Recent Scenic Highlights of Oregon Coast: Sun, Fun and Wacky Sand
(Oregon Coast) – This past week has been quite the sampler of experiences you can have on the Oregon coast, between various atmospheric patterns, sand levels, creatures living in the sand and a bundle of other factors. The sights have been extraordinary and the the weather fantastic (above: stunning sunset near Seal Rock this weekend).
The coastline has been battling a hazy existence with varying amounts of fog or overcast – most of which burns off. But often, turning just a tad inland will allow you to experience the hotter vibe that many inland were suffering from, such as at Garibaldi. This viewpoint says a lot, as Oceanside to the south and Rockaway just a tad north are socked in at this moment.
The word “moody” doesn't even begin to cover the extraordinary visage that Astoria takes on at this dusk.
After dark, if you want a really wild experience, check out the proliferation of glowing sand right now – the result of a bioluminescent form of phytoplankton. See more on that here.
Near dusk, on another night this past week, Seaside turns an intriguing shade of purple. The characteristic street lamps illuminate and the entire place becomes even extra charming. Ethereal clumps of mist wander in the background beneath Tillamook Head – the barrier between it and Cannon Beach.
Also particularly fascinating are the wild things high sand levels are doing as of late. On this day, at Arch Cape near Cannon Beach, there is a ton of fog enveloping this tiny village. But here, sand levels have been so high lately they keep the tide at bay, and all of a sudden the point at Arch Cape is traversable with ease. On this mysterious other side, an arch resides, stretching high into the sky and providing some awe-inspiring experiences for locals and visitors alike.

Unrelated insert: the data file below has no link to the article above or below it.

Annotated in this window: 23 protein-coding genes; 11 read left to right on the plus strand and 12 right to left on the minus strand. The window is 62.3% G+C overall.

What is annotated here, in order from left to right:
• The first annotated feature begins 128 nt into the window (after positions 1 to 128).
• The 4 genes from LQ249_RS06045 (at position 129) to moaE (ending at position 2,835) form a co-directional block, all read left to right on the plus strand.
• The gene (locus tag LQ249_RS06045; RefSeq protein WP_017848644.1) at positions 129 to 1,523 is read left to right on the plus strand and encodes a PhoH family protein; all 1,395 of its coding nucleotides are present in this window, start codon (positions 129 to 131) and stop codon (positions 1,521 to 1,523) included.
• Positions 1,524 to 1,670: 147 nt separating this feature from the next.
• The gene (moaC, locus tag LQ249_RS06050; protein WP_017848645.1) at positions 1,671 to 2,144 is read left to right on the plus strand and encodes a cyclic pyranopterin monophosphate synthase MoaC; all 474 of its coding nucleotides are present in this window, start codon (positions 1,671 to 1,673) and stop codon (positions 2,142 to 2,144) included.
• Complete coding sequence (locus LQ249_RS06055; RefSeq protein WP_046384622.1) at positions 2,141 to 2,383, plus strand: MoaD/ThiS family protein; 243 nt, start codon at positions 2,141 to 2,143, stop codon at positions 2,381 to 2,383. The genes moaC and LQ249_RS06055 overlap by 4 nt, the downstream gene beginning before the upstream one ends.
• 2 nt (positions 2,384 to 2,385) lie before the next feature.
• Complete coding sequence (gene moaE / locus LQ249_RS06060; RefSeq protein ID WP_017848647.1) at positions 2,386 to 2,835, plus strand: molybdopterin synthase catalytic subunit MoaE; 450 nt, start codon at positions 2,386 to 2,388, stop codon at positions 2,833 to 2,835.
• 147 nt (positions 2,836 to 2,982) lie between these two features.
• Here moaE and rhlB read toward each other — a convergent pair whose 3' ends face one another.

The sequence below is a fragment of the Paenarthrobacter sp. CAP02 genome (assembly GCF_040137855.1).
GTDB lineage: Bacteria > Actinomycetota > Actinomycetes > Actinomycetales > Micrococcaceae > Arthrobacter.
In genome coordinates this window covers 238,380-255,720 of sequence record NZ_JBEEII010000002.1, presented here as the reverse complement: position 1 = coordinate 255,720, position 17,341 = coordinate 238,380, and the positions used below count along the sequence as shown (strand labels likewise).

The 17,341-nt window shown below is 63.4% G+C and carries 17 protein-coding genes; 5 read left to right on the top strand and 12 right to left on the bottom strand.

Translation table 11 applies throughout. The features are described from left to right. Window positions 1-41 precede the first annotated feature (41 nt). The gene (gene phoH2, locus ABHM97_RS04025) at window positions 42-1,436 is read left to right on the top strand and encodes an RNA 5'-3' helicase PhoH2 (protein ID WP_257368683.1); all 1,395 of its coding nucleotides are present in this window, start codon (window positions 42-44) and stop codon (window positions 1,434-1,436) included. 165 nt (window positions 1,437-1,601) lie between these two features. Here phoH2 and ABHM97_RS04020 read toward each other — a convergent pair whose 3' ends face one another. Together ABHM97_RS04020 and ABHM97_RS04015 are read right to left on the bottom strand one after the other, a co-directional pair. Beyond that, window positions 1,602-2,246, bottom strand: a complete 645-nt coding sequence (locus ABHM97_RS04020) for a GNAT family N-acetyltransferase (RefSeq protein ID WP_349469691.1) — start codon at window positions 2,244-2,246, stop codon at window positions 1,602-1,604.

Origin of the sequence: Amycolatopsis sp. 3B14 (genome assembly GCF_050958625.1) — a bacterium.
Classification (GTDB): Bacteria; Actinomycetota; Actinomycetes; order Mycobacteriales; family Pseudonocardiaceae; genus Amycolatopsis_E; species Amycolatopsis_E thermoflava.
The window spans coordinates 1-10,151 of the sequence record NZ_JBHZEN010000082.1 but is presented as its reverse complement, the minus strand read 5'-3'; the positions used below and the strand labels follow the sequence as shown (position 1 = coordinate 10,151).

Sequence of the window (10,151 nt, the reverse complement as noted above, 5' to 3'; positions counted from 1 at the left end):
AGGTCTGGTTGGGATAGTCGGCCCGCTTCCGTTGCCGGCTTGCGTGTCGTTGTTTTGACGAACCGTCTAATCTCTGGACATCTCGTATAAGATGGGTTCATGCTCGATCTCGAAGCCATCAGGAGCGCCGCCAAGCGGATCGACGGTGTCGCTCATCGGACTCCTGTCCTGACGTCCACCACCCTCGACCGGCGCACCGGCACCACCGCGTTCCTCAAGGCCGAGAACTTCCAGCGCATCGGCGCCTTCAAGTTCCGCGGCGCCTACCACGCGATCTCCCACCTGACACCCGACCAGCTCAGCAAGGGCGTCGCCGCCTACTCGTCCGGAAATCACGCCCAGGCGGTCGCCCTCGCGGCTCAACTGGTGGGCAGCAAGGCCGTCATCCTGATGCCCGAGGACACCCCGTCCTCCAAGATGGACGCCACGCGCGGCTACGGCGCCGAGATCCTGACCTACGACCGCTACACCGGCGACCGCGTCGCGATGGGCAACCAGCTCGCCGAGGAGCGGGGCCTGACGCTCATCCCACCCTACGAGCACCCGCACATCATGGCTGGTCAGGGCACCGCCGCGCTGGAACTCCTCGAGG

As the week progresses, marine layers continue to do interesting things throughout the days, including here at Lincoln City. The Road's End area is cold and blustery, as a heat wave roasts the areas east of the coast range. But fascinating colors emerge both on and offshore.
The refuge just south of Lincoln City does not let itself be upstaged. The Siletz River is hugged by a near-full moon and more roaming fingers of mist.
At night, those mists intensify – as does the moon. Here at Cape Foulweather, some 500 feet above the world, you rise above the fog. The sea is illuminated in a most intense manner around 2 a.m. Interestingly enough, things are completely clear if you head a bit south to Newport.
Sand levels again do some mind-boggling tricks, as they mix with some low tides to allow even greater access to the Devil's Puncbowl near Newport and Depoe Bay. You can get inside the swirling scene of madness, as sand levels amplify the effects of low tide events, creating huge minus tides out of them. Thus, the famed Punchbowl is open on this day and dozens wander inside what is normally a boiling cauldron of death.
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